Sunday, May 02, 2010

Climbing in the Tucson Foothills

Catalina Foothills.

Alan has me come along for his "Hell in the Hills" workout. We're not putting in miles, we're doing three hill workouts this lovely Sunday morning in Tucson. I still don't have the Trek 2.3 so the Raleigh will have to do the job.

Boss and I take a warm up on Ina Rd. before climbing in the Foothills.

I have not taken Ina Rd, my normal commute route, for several months, as they're re-paving. A good deal of that work has been done but there's still Ina and La Canada, which I can't ride through at this time. But a few miles up, the road is done and I have to say it is great for bikes!

This is riding East on Ina Rd.

Bike lane is perfect!

We'll get in some miles before the wind that's forecast picks up later today.

Magee, looking East.

The climb starts just off Oracle Rd and onto Magee. I've never been up the road, Gentle Readers of This Blog. Traffic will be light, we hope, and we'll end up actually doing a few loops up in this area, so says Alan.

I'm not a strong climber, but now its time to try and work on that.

There will be a lot of short climbs and then quick descents with hair-pin turns--oh and speed bumps. The roads are narrow and rough. This will help sharpen my bike handling skills this morning. The thing that is a bit un-nerving to me is that its residential, which means there's always somebody pulling in or out of a side street or a driveway in their car and they probably won't be expecting cyclists.

Climbing into some of the older more affluent neighborhoods up into the Foothills.

Made it--and holding my own!

Another start to an even more difficult ascent, mes amis! The Boss keeps a steady fast pace for us...

After the first set of climbs, we begin one section, the hardest, in which we'll have two steep grades one after the other. I make it up the fist hill, but it's pretty tough--and my heart is pounding in my chest like a hammer. The next hill I can't quite make it to the top with the Raleigh--just not enough gears to match the hill and with my weight, I have to dismount and walk up the hill about 20 yards.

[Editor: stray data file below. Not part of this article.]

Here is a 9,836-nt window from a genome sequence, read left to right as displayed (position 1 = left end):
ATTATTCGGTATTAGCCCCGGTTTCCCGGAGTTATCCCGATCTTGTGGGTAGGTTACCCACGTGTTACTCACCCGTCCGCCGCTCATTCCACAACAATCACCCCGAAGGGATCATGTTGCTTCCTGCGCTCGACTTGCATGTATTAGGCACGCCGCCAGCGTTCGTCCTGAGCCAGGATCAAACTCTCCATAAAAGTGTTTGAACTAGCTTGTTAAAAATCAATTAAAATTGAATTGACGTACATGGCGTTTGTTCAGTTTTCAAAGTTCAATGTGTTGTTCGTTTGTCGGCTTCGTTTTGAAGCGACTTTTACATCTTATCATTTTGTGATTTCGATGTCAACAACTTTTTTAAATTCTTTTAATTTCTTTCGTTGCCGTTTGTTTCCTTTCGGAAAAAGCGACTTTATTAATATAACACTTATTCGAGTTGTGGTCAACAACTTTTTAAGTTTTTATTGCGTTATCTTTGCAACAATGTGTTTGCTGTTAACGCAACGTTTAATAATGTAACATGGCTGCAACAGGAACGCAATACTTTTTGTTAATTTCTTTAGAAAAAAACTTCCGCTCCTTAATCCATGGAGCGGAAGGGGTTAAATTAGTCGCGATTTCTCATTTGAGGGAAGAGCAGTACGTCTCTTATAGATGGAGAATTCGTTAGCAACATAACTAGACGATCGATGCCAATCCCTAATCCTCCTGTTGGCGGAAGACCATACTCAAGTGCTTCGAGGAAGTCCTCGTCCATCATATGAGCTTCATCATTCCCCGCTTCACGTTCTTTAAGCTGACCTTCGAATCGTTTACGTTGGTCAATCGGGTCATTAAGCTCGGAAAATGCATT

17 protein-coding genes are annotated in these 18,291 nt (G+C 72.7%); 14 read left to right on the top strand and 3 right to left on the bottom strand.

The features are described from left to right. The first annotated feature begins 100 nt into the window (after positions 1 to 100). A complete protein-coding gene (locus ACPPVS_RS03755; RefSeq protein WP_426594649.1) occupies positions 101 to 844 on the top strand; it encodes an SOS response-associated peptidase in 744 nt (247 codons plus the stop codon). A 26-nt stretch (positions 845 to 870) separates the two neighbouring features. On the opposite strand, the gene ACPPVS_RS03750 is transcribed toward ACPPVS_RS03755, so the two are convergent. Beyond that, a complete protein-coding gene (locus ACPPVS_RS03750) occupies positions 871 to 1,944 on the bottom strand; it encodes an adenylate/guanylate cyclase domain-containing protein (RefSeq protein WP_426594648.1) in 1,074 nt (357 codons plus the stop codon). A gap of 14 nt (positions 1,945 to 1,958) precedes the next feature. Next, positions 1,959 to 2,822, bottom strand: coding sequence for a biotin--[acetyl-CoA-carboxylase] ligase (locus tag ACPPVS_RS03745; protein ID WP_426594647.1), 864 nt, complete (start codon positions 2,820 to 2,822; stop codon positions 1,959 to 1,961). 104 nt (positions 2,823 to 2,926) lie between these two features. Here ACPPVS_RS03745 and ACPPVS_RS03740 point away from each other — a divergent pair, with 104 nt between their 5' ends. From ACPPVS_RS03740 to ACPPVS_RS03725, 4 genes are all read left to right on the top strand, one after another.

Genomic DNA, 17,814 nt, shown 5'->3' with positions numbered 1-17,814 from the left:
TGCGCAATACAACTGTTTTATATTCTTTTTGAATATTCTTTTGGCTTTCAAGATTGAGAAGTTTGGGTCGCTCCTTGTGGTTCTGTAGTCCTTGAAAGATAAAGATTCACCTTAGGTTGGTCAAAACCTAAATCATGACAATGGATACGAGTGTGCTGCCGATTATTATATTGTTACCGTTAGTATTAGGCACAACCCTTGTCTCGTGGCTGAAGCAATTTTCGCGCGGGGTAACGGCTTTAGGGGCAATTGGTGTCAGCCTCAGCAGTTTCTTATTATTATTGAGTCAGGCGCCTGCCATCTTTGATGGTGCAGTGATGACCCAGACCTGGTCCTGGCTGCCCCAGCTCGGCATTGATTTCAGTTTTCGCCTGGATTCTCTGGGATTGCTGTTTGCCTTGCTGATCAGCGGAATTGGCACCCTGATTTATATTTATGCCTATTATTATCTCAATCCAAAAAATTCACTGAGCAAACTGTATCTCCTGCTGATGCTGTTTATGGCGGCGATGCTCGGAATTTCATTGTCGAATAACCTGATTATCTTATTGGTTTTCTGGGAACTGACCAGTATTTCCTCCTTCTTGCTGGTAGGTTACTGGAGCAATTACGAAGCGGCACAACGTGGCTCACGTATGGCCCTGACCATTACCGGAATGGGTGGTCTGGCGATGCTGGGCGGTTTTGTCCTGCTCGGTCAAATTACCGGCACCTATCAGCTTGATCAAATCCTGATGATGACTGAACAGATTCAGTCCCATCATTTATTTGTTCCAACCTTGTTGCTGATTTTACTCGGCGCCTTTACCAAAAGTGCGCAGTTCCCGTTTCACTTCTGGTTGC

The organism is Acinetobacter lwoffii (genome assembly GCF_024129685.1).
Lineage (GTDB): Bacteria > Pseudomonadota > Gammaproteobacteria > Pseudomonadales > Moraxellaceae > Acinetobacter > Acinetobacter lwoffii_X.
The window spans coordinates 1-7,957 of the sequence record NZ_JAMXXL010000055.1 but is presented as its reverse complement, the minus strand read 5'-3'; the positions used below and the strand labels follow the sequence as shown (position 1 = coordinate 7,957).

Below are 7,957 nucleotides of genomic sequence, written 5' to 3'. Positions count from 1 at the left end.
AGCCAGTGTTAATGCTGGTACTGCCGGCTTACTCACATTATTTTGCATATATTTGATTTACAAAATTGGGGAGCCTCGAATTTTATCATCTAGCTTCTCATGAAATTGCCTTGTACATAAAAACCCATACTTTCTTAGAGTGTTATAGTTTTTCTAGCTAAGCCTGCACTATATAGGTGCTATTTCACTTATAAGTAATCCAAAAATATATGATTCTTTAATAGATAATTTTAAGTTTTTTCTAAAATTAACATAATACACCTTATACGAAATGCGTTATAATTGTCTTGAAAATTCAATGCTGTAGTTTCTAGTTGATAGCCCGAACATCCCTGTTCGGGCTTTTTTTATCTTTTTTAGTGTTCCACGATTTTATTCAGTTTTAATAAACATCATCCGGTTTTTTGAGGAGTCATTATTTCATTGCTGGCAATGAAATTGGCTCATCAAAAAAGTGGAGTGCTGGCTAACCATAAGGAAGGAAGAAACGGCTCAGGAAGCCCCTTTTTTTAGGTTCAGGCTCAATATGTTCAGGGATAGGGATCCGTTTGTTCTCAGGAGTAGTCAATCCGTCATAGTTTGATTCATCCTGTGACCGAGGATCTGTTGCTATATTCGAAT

Living the Life in the Tucson Foothills.

Just to left of the center and towards the bottom corner you can see the narrow road we climbed, and the neighborhood we weaved in and out of--at one point in the day we road back down into these same neighborhoods--at some pretty fast speeds. Alan uses this as a training area, so he's off like a rocket. I use a bit more caution, Gentle Readers--still, tons of fun!

This is the very top and end of Campbell Ave. Tucson is straight South--then Old Mexico...

Another shot of looking down Campbell Ave from up at the turn-about here at the top.

Many of Tucson's roads looked like Campbell up above when I got here 10 years ago. This stretch down to Ina reminds me of Dog Mtn and then down Thornydale--narrow and all beat up, except there wasn't all the 50 mph traffic riding yer ass.

We take Campbell down to Ina, and then do another set of climbs up in the neighborhoods again--not as difficult as the first round. The other really challenging climb we skip today, futher up Swan, we doubt I have the gearing on my Raleigh to make it up. We'll try again sometime after I have the Trek, and a triple ring, which is what you need to climb with up here.

Heading home and cooling down...

A Hummer backed into us as we were leaving Petsmart.

I have to tell you all that early Saturday evening, Ricky, Callie, and I were leaving Petsmart. Callie had been to the doggie beauty shop and we were picking her up. I backed out of my parking spot, and then a fellow in huge Hummer started to back out just as I was shifting to 1st gear to leave. He didn't see us--and I honked frantically--but he continued to back up and then into our car. He kept backing up and I kept honking as he didn't even realize he had hit us! He was quite embarrassed and apologetic--I felt kind of sorry for him too. It was an unfortunate accident. The Hummer didn't get a scratch, oh course. So, his insurance will have to pay to fix me up. I'm glad they don't make Hummers anymore--kind of symbolizes American over-the-top--using up everything like it will never run out. The guy that backed into us was not arrogant by the way, just a normal bloke who was okay.

Cheers! Bruce


Red Bike said...

Isn't it annoying the way photographs always make hills look flat!

It's been ages since i've hit the hills around here. I've been riding single speed / fixed wheel bikes for months and therefore avoiding steep hills.

The hills here in the Pennines of England are somewhat different in nature. They're shorter but often quite a bit steeper. 20%+ climbs are quite common.

Michael said...

Check out this route:

20 miles and 2500 feet of climbing. Lots of steep hills!